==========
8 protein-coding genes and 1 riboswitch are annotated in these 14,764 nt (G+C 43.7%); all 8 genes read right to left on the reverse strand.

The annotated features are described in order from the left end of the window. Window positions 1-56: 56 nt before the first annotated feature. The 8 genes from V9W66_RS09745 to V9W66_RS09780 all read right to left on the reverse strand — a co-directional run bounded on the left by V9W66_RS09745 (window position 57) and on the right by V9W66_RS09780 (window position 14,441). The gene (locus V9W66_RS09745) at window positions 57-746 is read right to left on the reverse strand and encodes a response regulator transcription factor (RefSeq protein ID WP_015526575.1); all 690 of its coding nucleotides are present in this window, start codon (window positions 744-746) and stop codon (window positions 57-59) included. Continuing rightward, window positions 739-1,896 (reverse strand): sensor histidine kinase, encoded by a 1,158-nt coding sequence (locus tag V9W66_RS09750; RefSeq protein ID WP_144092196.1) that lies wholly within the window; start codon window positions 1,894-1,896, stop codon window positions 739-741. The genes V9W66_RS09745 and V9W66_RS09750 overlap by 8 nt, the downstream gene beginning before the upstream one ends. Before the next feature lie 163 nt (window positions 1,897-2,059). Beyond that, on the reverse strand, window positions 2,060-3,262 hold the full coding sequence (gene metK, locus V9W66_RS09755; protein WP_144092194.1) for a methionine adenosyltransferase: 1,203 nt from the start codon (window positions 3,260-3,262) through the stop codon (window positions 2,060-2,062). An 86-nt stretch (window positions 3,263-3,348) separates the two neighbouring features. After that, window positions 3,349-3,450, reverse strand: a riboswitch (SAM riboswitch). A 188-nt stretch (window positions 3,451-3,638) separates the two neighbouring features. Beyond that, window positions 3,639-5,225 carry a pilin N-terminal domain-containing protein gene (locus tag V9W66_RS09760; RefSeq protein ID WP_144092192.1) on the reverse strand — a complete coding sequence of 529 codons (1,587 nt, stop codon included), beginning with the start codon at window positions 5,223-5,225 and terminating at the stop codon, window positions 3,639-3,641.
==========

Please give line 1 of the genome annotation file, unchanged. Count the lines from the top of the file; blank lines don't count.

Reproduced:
8 protein-coding genes and 1 riboswitch are annotated in these 14,764 nt (G+C 43.7%); all 8 genes read right to left on the reverse strand.